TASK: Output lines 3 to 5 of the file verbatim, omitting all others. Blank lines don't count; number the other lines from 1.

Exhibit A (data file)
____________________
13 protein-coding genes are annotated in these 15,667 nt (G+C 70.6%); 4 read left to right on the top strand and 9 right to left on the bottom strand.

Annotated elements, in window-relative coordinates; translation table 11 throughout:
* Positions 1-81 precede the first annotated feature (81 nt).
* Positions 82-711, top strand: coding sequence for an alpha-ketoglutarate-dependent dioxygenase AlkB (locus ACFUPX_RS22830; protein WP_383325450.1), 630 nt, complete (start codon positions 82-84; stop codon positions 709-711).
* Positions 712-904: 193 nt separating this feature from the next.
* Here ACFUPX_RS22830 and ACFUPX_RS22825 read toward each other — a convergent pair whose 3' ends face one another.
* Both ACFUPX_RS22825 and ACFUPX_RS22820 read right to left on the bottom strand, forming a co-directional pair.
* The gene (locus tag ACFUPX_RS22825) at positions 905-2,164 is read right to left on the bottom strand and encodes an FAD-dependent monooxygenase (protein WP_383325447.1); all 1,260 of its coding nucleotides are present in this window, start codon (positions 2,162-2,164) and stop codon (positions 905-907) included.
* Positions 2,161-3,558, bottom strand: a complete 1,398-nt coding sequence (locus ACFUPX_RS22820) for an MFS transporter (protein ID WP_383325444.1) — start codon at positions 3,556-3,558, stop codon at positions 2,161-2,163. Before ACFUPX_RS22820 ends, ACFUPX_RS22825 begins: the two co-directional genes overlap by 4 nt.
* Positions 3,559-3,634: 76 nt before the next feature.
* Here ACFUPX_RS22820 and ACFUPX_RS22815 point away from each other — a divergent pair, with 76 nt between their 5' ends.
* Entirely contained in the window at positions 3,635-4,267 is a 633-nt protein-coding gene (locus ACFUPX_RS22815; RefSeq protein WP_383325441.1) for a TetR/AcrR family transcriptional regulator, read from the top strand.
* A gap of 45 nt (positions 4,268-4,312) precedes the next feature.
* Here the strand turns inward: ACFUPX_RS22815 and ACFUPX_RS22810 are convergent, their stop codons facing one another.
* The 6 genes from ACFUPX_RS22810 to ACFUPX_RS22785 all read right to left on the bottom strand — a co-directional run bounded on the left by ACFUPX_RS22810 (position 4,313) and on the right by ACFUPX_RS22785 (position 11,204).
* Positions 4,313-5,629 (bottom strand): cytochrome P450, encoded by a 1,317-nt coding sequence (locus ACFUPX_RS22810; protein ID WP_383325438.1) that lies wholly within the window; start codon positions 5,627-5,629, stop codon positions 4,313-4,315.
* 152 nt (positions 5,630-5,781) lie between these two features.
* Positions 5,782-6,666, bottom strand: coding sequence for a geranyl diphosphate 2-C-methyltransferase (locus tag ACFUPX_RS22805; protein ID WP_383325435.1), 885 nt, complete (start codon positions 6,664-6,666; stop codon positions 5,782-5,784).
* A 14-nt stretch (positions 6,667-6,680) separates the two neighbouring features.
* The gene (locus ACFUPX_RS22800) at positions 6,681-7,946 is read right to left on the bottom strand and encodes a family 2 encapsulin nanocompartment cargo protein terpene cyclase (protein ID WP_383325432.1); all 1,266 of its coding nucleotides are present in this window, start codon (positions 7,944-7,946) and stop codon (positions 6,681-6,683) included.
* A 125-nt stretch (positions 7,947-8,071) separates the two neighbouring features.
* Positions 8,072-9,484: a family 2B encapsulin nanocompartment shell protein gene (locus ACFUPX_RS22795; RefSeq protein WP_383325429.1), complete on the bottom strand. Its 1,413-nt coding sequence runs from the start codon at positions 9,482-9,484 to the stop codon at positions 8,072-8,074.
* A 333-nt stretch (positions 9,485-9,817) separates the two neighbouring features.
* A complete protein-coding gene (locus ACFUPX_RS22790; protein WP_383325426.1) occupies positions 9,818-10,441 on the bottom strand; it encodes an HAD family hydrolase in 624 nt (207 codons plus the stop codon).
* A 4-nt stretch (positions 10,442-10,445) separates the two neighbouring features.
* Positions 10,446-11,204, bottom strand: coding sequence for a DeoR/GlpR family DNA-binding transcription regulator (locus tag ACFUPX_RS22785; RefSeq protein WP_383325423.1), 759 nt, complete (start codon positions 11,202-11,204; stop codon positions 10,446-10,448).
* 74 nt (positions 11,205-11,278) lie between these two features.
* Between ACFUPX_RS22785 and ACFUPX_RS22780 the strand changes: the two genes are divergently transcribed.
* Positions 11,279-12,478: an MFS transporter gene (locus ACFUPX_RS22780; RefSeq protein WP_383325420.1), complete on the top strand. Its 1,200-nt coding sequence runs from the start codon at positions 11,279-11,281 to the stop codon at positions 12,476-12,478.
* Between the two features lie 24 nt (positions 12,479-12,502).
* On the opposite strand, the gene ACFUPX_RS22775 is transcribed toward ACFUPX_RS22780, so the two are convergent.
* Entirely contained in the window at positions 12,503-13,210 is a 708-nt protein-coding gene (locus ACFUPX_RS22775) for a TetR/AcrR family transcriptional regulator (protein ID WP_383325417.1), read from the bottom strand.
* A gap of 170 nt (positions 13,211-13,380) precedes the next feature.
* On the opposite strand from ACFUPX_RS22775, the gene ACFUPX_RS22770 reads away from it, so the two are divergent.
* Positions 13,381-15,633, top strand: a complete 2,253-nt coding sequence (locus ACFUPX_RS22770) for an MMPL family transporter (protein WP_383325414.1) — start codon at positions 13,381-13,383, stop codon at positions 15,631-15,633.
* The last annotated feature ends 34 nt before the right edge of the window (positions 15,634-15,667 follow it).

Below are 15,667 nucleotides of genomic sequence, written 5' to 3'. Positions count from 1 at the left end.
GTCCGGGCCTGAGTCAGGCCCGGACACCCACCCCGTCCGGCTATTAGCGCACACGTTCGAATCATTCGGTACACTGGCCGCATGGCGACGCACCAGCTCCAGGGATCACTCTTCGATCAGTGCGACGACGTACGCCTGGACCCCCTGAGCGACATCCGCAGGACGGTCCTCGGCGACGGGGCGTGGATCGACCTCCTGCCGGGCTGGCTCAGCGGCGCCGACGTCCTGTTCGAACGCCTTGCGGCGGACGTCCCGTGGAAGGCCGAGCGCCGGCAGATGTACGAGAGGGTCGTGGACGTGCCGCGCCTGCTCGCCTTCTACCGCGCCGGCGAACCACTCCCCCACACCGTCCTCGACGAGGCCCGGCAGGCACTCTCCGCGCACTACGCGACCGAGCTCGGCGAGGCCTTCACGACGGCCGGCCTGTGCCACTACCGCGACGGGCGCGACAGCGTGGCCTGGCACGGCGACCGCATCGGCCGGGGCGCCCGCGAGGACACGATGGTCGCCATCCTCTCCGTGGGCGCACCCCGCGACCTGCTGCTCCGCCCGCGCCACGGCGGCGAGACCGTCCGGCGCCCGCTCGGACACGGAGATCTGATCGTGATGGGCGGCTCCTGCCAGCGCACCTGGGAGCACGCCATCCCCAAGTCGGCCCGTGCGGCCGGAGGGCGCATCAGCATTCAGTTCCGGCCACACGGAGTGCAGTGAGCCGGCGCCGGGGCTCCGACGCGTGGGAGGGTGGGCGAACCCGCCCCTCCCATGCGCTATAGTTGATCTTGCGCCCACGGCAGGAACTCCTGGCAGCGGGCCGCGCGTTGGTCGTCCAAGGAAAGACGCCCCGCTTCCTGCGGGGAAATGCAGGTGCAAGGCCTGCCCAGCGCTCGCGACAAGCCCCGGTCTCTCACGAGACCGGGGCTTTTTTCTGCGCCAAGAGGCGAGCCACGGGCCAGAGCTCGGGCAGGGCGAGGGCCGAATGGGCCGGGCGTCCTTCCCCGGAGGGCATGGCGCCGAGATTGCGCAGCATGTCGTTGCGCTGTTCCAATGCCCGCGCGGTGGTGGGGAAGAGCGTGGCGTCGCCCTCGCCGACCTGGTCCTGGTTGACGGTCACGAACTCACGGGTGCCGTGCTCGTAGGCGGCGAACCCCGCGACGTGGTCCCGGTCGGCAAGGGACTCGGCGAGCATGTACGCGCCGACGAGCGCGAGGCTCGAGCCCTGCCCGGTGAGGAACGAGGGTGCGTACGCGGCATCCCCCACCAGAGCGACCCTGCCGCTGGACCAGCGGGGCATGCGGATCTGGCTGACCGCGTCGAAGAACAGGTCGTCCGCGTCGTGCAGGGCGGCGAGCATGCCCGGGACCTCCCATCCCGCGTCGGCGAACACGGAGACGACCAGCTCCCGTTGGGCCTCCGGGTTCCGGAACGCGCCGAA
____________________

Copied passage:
* Positions 1-81 precede the first annotated feature (81 nt).
* Positions 82-711, top strand: coding sequence for an alpha-ketoglutarate-dependent dioxygenase AlkB (locus ACFUPX_RS22830; protein WP_383325450.1), 630 nt, complete (start codon positions 82-84; stop codon positions 709-711).
* Positions 712-904: 193 nt separating this feature from the next.